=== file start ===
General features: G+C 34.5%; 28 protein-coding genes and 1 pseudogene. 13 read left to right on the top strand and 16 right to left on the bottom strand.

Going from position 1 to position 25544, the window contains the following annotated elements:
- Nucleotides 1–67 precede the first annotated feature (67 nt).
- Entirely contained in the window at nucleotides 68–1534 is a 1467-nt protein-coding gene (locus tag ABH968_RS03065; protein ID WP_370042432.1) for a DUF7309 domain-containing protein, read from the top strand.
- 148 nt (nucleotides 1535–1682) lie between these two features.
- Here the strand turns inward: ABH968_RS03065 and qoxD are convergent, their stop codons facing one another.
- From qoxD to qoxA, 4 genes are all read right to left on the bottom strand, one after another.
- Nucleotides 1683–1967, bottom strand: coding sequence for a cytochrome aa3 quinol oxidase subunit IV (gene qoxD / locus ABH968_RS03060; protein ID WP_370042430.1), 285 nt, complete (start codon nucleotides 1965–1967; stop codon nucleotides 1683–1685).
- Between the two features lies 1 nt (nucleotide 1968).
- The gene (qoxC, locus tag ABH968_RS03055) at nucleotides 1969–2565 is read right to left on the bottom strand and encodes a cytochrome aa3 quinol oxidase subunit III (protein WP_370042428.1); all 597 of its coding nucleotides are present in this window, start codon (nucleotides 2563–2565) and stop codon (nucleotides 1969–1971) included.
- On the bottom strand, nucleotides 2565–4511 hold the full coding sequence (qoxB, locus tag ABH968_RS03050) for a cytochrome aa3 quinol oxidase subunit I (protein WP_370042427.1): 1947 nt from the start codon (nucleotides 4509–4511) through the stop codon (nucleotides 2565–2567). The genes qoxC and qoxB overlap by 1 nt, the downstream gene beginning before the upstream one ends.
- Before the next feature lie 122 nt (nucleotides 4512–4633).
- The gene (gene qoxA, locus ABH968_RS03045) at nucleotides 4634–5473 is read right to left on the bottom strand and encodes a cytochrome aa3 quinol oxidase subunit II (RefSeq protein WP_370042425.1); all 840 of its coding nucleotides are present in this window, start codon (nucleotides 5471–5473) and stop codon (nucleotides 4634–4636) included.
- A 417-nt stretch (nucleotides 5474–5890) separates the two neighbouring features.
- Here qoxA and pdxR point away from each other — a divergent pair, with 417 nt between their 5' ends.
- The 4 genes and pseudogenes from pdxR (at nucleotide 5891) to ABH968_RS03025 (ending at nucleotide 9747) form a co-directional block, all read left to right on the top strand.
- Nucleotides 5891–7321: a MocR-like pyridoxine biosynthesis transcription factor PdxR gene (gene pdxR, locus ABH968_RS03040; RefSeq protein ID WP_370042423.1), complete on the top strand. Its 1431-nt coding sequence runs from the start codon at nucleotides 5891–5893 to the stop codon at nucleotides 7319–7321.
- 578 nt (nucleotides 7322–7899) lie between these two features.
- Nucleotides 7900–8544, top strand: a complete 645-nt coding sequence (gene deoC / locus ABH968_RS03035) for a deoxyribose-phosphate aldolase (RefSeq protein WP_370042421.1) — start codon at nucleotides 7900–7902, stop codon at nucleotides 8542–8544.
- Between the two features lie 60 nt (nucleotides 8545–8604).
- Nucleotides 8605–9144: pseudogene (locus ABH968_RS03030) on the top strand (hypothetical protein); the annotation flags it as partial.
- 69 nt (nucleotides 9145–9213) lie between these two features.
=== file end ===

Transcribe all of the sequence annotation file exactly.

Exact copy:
General features: G+C 34.5%; 28 protein-coding genes and 1 pseudogene. 13 read left to right on the top strand and 16 right to left on the bottom strand.

Going from position 1 to position 25544, the window contains the following annotated elements:
- Nucleotides 1–67 precede the first annotated feature (67 nt).
- Entirely contained in the window at nucleotides 68–1534 is a 1467-nt protein-coding gene (locus tag ABH968_RS03065; protein ID WP_370042432.1) for a DUF7309 domain-containing protein, read from the top strand.
- 148 nt (nucleotides 1535–1682) lie between these two features.
- Here the strand turns inward: ABH968_RS03065 and qoxD are convergent, their stop codons facing one another.
- From qoxD to qoxA, 4 genes are all read right to left on the bottom strand, one after another.
- Nucleotides 1683–1967, bottom strand: coding sequence for a cytochrome aa3 quinol oxidase subunit IV (gene qoxD / locus ABH968_RS03060; protein ID WP_370042430.1), 285 nt, complete (start codon nucleotides 1965–1967; stop codon nucleotides 1683–1685).
- Between the two features lies 1 nt (nucleotide 1968).
- The gene (qoxC, locus tag ABH968_RS03055) at nucleotides 1969–2565 is read right to left on the bottom strand and encodes a cytochrome aa3 quinol oxidase subunit III (protein WP_370042428.1); all 597 of its coding nucleotides are present in this window, start codon (nucleotides 2563–2565) and stop codon (nucleotides 1969–1971) included.
- On the bottom strand, nucleotides 2565–4511 hold the full coding sequence (qoxB, locus tag ABH968_RS03050) for a cytochrome aa3 quinol oxidase subunit I (protein WP_370042427.1): 1947 nt from the start codon (nucleotides 4509–4511) through the stop codon (nucleotides 2565–2567). The genes qoxC and qoxB overlap by 1 nt, the downstream gene beginning before the upstream one ends.
- Before the next feature lie 122 nt (nucleotides 4512–4633).
- The gene (gene qoxA, locus ABH968_RS03045) at nucleotides 4634–5473 is read right to left on the bottom strand and encodes a cytochrome aa3 quinol oxidase subunit II (RefSeq protein WP_370042425.1); all 840 of its coding nucleotides are present in this window, start codon (nucleotides 5471–5473) and stop codon (nucleotides 4634–4636) included.
- A 417-nt stretch (nucleotides 5474–5890) separates the two neighbouring features.
- Here qoxA and pdxR point away from each other — a divergent pair, with 417 nt between their 5' ends.
- The 4 genes and pseudogenes from pdxR (at nucleotide 5891) to ABH968_RS03025 (ending at nucleotide 9747) form a co-directional block, all read left to right on the top strand.
- Nucleotides 5891–7321: a MocR-like pyridoxine biosynthesis transcription factor PdxR gene (gene pdxR, locus ABH968_RS03040; RefSeq protein ID WP_370042423.1), complete on the top strand. Its 1431-nt coding sequence runs from the start codon at nucleotides 5891–5893 to the stop codon at nucleotides 7319–7321.
- 578 nt (nucleotides 7322–7899) lie between these two features.
- Nucleotides 7900–8544, top strand: a complete 645-nt coding sequence (gene deoC / locus ABH968_RS03035) for a deoxyribose-phosphate aldolase (RefSeq protein WP_370042421.1) — start codon at nucleotides 7900–7902, stop codon at nucleotides 8542–8544.
- Between the two features lie 60 nt (nucleotides 8545–8604).
- Nucleotides 8605–9144: pseudogene (locus ABH968_RS03030) on the top strand (hypothetical protein); the annotation flags it as partial.
- 69 nt (nucleotides 9145–9213) lie between these two features.